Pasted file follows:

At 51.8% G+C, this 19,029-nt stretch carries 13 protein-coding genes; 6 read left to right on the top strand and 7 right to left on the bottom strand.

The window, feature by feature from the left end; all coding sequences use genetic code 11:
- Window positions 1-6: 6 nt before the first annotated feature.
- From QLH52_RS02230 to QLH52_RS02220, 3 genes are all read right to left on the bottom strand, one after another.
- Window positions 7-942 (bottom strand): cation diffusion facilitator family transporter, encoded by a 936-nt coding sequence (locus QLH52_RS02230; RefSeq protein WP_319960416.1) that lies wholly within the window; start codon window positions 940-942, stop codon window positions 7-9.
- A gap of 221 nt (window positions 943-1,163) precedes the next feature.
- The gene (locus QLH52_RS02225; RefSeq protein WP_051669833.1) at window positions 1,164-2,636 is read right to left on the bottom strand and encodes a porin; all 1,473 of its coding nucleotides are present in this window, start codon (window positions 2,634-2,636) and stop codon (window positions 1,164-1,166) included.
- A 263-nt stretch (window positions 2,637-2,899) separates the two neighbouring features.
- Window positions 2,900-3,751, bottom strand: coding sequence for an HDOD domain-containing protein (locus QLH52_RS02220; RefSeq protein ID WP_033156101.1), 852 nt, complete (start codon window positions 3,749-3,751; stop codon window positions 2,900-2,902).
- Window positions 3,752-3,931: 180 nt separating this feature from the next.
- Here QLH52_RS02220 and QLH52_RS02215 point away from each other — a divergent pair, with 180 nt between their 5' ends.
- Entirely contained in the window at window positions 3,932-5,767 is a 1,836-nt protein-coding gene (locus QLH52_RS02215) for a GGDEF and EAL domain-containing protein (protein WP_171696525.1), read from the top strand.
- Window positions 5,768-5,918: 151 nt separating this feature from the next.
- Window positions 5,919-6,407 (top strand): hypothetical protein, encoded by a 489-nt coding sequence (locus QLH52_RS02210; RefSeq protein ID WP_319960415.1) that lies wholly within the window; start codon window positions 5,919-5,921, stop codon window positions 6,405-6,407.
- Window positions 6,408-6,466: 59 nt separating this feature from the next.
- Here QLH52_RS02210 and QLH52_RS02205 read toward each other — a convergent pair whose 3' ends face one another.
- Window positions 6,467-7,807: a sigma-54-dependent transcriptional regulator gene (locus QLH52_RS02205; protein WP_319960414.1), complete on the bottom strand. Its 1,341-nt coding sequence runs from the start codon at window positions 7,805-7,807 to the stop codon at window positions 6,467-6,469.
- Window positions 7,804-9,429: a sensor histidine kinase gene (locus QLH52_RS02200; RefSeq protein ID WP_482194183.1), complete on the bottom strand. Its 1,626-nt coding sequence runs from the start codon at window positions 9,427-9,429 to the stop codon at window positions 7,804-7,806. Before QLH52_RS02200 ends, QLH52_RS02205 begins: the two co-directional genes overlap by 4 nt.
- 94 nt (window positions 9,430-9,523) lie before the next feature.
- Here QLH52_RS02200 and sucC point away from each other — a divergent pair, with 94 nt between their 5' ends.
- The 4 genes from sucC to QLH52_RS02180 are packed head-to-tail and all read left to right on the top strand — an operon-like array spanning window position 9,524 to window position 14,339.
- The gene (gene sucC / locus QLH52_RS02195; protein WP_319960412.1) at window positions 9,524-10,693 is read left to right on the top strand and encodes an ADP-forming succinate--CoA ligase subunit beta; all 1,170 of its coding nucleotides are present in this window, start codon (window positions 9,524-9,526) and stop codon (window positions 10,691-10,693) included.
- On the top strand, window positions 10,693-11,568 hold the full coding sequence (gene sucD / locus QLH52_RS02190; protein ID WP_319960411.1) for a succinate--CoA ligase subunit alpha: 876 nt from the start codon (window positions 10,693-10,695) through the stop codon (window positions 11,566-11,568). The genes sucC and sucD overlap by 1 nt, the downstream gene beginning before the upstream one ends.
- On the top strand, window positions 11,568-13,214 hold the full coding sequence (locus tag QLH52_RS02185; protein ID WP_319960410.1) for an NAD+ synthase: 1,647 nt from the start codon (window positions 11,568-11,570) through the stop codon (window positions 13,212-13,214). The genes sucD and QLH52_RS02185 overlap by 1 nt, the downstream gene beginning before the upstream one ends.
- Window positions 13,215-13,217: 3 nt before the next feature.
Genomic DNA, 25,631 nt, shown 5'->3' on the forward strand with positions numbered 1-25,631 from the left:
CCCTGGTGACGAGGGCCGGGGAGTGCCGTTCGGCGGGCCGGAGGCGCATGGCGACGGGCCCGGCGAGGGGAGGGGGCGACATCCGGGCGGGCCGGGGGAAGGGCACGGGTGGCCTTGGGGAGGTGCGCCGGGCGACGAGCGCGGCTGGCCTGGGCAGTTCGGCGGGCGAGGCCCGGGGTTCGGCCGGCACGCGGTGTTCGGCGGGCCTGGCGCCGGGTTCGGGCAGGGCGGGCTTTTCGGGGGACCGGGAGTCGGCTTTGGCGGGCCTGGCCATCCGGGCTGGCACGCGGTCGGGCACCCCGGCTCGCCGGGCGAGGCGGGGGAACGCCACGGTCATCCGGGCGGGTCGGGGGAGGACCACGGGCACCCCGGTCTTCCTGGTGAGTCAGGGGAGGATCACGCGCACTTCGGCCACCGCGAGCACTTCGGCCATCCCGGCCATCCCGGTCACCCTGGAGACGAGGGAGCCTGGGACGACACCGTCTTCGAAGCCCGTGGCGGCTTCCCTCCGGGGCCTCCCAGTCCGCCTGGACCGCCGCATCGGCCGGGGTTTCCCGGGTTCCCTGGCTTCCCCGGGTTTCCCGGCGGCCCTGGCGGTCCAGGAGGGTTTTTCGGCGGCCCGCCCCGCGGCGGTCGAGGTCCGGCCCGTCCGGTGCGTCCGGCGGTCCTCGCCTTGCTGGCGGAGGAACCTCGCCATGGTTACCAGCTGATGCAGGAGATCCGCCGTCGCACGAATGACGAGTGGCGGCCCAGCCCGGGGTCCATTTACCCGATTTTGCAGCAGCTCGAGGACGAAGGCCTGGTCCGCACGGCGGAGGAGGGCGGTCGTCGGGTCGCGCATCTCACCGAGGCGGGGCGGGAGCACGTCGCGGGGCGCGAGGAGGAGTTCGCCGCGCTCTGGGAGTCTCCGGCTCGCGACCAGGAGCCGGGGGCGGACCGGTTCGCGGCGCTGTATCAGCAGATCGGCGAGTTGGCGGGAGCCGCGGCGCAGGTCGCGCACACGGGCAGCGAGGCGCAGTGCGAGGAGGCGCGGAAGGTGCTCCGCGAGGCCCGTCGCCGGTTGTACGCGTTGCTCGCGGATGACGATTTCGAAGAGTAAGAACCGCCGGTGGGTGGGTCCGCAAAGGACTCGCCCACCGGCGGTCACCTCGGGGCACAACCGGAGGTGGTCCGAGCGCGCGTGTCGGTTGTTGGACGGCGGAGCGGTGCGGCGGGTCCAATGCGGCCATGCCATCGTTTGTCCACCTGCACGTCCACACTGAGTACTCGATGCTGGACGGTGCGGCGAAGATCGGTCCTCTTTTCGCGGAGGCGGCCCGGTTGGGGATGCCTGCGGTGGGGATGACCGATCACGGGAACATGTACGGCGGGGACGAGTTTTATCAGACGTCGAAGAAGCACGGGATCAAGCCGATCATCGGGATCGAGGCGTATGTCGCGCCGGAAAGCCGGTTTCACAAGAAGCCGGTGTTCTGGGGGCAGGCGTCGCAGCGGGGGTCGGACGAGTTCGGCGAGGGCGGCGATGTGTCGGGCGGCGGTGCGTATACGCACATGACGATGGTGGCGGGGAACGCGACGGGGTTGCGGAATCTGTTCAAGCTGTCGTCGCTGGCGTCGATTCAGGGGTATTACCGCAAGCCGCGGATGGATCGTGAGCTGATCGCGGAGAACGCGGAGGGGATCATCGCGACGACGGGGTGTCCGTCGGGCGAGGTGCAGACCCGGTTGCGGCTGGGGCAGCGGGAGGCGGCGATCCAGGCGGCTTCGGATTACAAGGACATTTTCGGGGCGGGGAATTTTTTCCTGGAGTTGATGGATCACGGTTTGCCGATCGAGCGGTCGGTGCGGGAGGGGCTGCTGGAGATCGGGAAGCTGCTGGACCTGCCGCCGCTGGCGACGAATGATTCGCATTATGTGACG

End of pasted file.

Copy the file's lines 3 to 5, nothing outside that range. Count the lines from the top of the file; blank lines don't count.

- Window positions 1-6: 6 nt before the first annotated feature.
- From QLH52_RS02230 to QLH52_RS02220, 3 genes are all read right to left on the bottom strand, one after another.
- Window positions 7-942 (bottom strand): cation diffusion facilitator family transporter, encoded by a 936-nt coding sequence (locus QLH52_RS02230; RefSeq protein WP_319960416.1) that lies wholly within the window; start codon window positions 940-942, stop codon window positions 7-9.